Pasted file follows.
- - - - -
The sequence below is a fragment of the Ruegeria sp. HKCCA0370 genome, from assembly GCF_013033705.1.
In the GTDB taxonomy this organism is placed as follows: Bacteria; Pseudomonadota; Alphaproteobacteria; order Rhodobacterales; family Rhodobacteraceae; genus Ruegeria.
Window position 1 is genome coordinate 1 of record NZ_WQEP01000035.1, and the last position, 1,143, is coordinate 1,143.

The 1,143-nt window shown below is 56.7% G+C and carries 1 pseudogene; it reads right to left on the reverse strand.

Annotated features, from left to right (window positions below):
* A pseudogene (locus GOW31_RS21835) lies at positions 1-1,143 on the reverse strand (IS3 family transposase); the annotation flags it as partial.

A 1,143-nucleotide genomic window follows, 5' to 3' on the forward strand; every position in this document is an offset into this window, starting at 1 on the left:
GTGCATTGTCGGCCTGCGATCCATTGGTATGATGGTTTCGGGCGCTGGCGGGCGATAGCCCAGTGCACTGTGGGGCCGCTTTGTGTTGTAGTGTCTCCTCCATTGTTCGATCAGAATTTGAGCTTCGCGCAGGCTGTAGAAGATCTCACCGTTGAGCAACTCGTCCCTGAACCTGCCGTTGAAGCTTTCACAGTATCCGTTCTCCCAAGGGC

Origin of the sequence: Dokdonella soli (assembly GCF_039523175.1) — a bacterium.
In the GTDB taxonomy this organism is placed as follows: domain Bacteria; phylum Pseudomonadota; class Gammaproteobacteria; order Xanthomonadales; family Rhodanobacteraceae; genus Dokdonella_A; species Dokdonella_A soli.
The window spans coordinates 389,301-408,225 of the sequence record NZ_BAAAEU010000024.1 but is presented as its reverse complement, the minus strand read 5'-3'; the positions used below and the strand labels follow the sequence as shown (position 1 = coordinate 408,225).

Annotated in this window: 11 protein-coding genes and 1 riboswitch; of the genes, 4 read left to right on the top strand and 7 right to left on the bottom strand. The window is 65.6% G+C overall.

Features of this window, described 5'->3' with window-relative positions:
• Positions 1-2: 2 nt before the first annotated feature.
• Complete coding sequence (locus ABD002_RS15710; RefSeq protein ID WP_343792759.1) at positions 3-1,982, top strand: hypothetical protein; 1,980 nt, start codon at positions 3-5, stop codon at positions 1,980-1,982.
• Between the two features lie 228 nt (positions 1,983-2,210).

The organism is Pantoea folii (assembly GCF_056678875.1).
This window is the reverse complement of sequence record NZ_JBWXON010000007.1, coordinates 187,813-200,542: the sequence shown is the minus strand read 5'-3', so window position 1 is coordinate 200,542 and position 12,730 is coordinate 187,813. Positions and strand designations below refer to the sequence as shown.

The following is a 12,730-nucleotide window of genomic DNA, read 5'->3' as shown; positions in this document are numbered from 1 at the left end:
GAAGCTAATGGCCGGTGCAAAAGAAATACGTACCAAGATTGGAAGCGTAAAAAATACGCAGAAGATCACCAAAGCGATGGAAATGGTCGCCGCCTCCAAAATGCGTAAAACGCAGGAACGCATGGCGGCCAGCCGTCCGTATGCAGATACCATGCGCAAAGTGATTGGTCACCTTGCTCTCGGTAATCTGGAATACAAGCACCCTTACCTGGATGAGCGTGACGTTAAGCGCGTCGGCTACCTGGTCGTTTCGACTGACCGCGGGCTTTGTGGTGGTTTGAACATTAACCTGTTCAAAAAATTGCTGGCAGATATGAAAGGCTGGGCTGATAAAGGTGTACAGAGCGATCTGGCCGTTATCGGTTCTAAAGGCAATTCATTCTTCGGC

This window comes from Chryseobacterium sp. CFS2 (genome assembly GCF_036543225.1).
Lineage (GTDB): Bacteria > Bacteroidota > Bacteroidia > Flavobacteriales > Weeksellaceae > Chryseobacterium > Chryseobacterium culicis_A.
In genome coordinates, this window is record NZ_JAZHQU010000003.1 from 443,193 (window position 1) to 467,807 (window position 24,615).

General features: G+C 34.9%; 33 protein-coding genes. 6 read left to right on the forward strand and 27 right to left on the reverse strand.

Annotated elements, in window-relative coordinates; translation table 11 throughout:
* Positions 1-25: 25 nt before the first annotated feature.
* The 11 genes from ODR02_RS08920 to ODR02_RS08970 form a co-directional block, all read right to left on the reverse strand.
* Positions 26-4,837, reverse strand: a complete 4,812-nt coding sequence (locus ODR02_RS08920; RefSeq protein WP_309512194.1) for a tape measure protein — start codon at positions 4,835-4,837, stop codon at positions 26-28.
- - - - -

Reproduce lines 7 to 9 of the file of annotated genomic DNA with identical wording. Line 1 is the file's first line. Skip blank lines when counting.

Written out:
A 1,143-nucleotide genomic window follows, 5' to 3' on the forward strand; every position in this document is an offset into this window, starting at 1 on the left:
GTGCATTGTCGGCCTGCGATCCATTGGTATGATGGTTTCGGGCGCTGGCGGGCGATAGCCCAGTGCACTGTGGGGCCGCTTTGTGTTGTAGTGTCTCCTCCATTGTTCGATCAGAATTTGAGCTTCGCGCAGGCTGTAGAAGATCTCACCGTTGAGCAACTCGTCCCTGAACCTGCCGTTGAAGCTTTCACAGTATCCGTTCTCCCAAGGGC

Origin of the sequence: Dokdonella soli (assembly GCF_039523175.1) — a bacterium.